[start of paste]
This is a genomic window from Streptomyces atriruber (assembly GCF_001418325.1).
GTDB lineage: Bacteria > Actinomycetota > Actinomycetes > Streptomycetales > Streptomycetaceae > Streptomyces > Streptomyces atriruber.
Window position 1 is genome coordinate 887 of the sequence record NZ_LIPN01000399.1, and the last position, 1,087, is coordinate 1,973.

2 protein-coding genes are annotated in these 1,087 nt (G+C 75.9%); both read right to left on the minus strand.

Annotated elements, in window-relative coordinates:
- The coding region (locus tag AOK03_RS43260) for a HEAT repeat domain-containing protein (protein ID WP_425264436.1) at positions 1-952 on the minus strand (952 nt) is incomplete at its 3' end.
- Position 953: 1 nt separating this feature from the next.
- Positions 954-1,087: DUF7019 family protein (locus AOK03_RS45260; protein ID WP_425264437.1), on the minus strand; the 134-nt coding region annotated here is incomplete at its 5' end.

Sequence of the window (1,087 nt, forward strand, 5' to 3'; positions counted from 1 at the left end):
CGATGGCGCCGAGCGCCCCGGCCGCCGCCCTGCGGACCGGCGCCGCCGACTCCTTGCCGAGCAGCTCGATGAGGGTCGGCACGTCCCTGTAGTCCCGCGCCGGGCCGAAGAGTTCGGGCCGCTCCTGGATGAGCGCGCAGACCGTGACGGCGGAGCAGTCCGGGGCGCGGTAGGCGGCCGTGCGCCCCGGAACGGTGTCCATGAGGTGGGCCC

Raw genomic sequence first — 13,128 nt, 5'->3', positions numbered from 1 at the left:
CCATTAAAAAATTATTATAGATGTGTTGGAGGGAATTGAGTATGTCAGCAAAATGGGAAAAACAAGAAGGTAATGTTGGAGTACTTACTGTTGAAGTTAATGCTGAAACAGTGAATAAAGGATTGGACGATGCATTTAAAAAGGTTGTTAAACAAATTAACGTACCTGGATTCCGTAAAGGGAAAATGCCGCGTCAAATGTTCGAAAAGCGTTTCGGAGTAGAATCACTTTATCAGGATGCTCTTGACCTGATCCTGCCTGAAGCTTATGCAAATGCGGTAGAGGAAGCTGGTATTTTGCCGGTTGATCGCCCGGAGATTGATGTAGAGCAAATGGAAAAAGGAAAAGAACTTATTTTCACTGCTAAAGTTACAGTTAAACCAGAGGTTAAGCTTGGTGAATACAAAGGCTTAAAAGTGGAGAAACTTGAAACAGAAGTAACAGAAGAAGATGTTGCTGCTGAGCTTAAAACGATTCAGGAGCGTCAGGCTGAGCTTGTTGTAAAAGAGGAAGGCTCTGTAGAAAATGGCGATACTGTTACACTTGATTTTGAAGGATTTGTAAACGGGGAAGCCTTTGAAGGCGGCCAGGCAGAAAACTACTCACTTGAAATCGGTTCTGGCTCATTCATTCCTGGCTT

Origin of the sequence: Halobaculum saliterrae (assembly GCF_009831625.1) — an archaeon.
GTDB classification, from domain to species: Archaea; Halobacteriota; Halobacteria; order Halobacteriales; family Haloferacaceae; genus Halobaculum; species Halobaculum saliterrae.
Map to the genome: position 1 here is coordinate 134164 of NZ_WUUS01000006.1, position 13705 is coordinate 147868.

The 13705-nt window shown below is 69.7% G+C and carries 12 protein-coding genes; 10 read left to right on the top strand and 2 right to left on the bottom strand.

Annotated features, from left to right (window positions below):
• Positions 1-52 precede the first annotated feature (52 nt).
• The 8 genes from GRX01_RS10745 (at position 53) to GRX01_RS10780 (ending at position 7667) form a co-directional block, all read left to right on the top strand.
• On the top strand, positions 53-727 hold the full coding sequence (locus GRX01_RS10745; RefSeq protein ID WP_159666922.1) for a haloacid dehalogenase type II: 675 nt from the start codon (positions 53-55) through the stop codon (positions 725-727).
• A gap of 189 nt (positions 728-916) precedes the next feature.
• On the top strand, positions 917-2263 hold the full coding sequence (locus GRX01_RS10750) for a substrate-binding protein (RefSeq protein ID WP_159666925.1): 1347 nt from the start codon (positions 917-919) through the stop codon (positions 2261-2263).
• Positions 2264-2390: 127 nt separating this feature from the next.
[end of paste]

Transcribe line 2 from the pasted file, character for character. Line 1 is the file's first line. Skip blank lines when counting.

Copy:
GTDB lineage: Bacteria > Actinomycetota > Actinomycetes > Streptomycetales > Streptomycetaceae > Streptomyces > Streptomyces atriruber.